Paths of Glory: The Life and Death of General James Wolfe
Ugly, gangling, and tormented by agonising illness, Major General James Wolfe was an unlikely hero. Yet in 1759, on the Plains of Abraham before Quebec, he won a battle with momentous consequences. Wolfe's victory, bought at the cost of his life, ensured that English, not French, would become the dominant language in North America. Ironically, by crippling French ambitions on that continent, Wolfe paved the way for American independence from Britain.
Just thirty-two years old when he was killed in action, Wolfe had served in the British army since his mid-teens, fighting against the French in Flanders and Germany, and the Jacobites in Scotland. Already renowned for bold leadership, Wolfe's death at the very moment of his victory at Quebec cemented his heroic status on both sides of the Atlantic. Epic paintings of Wolfe's dying moments transformed him into an icon of patriotic self-sacrifice, and a role model for Horatio Nelson.
Once venerated as the very embodiment of military genius and soldierly modesty, Wolfe's reputation has recently undergone sustained assault by revisionist historians who instead see him as a bloodthirsty and priggish young man, a general who owned his name and fame to one singularly lucky - though crucial - victory.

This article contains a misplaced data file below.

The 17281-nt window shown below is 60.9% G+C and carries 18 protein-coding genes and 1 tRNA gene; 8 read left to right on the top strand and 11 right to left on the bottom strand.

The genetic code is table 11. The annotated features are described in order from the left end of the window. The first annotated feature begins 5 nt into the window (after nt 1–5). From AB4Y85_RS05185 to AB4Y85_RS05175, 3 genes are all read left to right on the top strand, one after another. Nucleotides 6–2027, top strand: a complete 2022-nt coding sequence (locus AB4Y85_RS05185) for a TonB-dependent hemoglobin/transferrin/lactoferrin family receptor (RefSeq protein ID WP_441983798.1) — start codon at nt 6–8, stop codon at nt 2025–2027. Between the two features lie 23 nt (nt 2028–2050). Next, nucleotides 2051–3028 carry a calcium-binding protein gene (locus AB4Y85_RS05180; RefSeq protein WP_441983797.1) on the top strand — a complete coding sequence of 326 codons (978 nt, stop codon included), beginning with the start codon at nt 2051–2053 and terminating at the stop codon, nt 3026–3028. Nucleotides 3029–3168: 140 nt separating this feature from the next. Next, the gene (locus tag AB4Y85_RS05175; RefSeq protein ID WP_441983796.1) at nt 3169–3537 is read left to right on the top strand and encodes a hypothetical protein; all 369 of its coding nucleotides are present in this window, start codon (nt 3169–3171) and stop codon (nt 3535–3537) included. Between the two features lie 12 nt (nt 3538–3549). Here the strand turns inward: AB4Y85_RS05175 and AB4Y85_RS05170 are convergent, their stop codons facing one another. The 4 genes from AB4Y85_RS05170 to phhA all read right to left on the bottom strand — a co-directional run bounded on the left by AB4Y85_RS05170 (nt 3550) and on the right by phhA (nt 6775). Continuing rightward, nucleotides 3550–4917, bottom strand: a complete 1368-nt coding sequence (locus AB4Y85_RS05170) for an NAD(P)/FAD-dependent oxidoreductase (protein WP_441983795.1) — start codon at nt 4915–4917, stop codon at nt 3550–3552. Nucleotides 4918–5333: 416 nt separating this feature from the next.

But was there more to James Wolfe than a celebrated death? In Paths of Glory, the first full-length biography of Wolfe to appear in almost half a century, Stephen Brumwell seeks to answer that question, drawing upon extensive research to offer a reassessment of a soldier whose short but dramatic life unquestionably altered the course of world history.
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